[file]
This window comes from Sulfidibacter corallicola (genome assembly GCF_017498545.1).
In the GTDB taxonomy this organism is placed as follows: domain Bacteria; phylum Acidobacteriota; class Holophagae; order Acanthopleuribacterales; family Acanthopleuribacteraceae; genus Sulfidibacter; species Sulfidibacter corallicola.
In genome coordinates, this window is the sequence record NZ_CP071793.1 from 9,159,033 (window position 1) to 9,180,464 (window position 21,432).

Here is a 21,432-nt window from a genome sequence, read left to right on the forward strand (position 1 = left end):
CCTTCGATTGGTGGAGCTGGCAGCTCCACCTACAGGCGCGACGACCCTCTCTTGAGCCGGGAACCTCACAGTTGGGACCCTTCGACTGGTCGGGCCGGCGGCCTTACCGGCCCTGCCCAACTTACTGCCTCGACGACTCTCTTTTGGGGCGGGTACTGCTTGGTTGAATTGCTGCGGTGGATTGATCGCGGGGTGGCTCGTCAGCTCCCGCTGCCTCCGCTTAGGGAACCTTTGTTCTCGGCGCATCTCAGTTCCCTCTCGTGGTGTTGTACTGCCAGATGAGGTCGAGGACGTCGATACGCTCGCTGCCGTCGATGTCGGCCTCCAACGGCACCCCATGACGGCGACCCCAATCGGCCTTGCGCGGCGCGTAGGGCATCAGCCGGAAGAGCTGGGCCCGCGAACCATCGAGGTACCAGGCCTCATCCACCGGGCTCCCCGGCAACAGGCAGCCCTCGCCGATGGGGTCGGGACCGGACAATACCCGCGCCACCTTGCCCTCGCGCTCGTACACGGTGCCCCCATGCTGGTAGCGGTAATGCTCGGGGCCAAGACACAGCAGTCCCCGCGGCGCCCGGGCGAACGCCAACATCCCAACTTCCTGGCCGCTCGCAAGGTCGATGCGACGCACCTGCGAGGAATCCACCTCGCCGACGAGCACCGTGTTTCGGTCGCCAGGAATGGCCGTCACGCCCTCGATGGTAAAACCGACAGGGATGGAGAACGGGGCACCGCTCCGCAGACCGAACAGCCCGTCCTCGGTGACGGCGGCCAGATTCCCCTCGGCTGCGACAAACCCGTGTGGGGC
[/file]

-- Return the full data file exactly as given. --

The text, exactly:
This window comes from Sulfidibacter corallicola (genome assembly GCF_017498545.1).
In the GTDB taxonomy this organism is placed as follows: domain Bacteria; phylum Acidobacteriota; class Holophagae; order Acanthopleuribacterales; family Acanthopleuribacteraceae; genus Sulfidibacter; species Sulfidibacter corallicola.
In genome coordinates, this window is the sequence record NZ_CP071793.1 from 9,159,033 (window position 1) to 9,180,464 (window position 21,432).

Here is a 21,432-nt window from a genome sequence, read left to right on the forward strand (position 1 = left end):
CCTTCGATTGGTGGAGCTGGCAGCTCCACCTACAGGCGCGACGACCCTCTCTTGAGCCGGGAACCTCACAGTTGGGACCCTTCGACTGGTCGGGCCGGCGGCCTTACCGGCCCTGCCCAACTTACTGCCTCGACGACTCTCTTTTGGGGCGGGTACTGCTTGGTTGAATTGCTGCGGTGGATTGATCGCGGGGTGGCTCGTCAGCTCCCGCTGCCTCCGCTTAGGGAACCTTTGTTCTCGGCGCATCTCAGTTCCCTCTCGTGGTGTTGTACTGCCAGATGAGGTCGAGGACGTCGATACGCTCGCTGCCGTCGATGTCGGCCTCCAACGGCACCCCATGACGGCGACCCCAATCGGCCTTGCGCGGCGCGTAGGGCATCAGCCGGAAGAGCTGGGCCCGCGAACCATCGAGGTACCAGGCCTCATCCACCGGGCTCCCCGGCAACAGGCAGCCCTCGCCGATGGGGTCGGGACCGGACAATACCCGCGCCACCTTGCCCTCGCGCTCGTACACGGTGCCCCCATGCTGGTAGCGGTAATGCTCGGGGCCAAGACACAGCAGTCCCCGCGGCGCCCGGGCGAACGCCAACATCCCAACTTCCTGGCCGCTCGCAAGGTCGATGCGACGCACCTGCGAGGAATCCACCTCGCCGACGAGCACCGTGTTTCGGTCGCCAGGAATGGCCGTCACGCCCTCGATGGTAAAACCGACAGGGATGGAGAACGGGGCACCGCTCCGCAGACCGAACAGCCCGTCCTCGGTGACGGCGGCCAGATTCCCCTCGGCTGCGACAAACCCGTGTGGGGC